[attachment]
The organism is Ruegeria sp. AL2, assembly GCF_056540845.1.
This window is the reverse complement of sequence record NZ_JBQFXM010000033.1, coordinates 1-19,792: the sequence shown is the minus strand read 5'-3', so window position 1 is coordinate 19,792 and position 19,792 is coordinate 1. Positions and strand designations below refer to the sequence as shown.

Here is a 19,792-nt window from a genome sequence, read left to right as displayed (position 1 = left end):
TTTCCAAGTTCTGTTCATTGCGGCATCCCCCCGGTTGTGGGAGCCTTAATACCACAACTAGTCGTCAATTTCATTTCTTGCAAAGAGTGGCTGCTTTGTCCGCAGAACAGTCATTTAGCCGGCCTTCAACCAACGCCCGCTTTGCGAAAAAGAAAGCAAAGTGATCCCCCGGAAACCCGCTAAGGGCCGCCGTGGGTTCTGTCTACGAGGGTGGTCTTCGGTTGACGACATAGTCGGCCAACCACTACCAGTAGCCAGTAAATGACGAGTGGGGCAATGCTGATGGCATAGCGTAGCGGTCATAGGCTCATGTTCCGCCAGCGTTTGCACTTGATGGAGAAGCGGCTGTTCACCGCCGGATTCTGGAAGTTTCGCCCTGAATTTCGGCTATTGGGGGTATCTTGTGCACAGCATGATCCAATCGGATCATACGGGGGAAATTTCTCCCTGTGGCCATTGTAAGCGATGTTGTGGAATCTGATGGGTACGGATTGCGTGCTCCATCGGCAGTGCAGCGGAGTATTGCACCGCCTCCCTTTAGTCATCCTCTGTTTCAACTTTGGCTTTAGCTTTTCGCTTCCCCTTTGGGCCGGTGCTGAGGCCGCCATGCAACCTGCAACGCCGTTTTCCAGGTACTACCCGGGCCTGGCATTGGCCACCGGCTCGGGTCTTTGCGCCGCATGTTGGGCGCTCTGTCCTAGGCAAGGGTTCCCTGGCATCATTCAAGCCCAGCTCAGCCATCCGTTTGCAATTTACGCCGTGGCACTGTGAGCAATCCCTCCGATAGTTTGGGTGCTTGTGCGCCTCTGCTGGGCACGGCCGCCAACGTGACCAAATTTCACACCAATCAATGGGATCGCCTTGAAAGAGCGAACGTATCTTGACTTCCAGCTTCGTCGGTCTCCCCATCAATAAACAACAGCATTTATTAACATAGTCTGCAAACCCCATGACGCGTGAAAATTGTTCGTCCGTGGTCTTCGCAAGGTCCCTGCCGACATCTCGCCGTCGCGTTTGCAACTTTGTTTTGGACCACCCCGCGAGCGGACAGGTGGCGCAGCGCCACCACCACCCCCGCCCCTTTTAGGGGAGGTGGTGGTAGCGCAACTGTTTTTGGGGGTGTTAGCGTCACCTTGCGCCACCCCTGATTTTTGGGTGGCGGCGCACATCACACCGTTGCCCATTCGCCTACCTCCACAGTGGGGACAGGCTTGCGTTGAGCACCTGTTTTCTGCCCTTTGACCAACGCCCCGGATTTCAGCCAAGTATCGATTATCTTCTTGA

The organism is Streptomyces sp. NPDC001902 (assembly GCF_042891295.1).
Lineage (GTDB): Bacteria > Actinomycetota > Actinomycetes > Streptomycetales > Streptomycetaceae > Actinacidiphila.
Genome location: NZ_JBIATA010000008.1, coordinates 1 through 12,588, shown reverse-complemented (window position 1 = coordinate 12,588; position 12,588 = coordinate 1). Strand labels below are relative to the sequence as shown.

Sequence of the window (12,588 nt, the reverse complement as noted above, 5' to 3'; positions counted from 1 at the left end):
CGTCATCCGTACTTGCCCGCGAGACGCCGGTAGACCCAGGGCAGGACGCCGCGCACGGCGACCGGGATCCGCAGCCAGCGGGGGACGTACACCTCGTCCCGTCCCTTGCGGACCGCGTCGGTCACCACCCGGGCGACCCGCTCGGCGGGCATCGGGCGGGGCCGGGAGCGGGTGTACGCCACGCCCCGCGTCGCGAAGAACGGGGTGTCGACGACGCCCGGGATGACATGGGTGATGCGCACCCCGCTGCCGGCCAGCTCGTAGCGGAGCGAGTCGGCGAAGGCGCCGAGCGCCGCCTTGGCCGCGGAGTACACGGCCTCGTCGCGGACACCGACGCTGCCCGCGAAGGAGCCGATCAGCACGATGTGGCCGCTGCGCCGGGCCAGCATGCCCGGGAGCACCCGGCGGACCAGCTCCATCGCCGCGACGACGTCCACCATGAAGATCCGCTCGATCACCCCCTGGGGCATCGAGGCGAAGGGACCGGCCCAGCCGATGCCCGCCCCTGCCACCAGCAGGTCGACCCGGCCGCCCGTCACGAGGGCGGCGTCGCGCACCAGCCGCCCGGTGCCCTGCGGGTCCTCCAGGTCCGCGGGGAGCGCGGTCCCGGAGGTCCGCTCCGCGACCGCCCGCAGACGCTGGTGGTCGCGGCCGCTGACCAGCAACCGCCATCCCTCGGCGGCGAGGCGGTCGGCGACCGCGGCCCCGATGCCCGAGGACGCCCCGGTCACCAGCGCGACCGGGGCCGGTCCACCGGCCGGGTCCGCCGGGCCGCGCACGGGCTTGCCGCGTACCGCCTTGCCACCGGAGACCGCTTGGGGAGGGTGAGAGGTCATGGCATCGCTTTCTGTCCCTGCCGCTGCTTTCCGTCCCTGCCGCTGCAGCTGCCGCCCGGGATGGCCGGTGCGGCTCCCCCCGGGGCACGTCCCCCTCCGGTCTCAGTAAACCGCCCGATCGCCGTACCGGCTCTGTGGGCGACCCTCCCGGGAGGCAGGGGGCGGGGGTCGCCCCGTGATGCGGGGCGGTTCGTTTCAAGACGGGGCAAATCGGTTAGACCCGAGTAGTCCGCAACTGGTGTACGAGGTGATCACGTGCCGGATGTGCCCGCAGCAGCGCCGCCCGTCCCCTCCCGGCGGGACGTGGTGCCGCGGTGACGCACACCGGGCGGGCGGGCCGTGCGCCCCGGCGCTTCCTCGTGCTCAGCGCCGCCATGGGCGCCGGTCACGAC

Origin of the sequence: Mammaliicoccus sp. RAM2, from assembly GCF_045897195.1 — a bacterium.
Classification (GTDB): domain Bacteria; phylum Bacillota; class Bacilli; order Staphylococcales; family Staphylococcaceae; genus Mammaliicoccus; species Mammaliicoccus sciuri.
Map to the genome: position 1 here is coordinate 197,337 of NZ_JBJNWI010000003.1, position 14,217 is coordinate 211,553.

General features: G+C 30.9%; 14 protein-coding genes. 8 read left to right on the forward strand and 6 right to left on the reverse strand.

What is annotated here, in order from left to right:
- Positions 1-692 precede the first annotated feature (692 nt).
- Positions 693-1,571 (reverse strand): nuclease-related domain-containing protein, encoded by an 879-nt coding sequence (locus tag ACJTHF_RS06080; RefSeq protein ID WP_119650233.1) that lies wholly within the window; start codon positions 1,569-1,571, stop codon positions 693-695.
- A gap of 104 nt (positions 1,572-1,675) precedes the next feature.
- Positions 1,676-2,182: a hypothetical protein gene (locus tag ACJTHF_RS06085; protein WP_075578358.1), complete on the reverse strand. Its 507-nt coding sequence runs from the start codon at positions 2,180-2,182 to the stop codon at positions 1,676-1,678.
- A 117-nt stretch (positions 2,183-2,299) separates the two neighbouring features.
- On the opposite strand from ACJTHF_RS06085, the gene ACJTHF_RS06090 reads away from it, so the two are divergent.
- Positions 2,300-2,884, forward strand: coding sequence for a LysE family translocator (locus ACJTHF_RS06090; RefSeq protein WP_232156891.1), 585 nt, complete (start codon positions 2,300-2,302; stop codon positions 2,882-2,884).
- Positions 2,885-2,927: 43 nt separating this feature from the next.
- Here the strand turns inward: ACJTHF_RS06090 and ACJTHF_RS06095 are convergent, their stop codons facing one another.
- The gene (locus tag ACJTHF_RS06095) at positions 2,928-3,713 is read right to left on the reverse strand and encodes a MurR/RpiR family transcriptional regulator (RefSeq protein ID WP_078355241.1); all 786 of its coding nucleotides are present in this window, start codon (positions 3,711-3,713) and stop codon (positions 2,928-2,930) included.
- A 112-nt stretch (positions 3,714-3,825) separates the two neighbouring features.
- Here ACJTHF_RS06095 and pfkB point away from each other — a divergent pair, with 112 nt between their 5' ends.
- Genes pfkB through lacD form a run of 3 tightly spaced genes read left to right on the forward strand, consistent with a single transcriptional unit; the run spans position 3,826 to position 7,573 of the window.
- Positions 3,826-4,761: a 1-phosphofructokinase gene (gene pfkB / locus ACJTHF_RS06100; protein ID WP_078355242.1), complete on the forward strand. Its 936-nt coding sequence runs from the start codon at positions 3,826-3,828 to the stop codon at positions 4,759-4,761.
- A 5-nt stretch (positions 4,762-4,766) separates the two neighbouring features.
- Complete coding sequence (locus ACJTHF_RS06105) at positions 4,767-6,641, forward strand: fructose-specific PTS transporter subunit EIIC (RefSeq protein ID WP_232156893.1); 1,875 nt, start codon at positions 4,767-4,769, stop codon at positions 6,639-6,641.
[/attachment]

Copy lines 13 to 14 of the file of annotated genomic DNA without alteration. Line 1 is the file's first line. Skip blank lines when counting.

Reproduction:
General features: G+C 30.9%; 14 protein-coding genes. 8 read left to right on the forward strand and 6 right to left on the reverse strand.

What is annotated here, in order from left to right: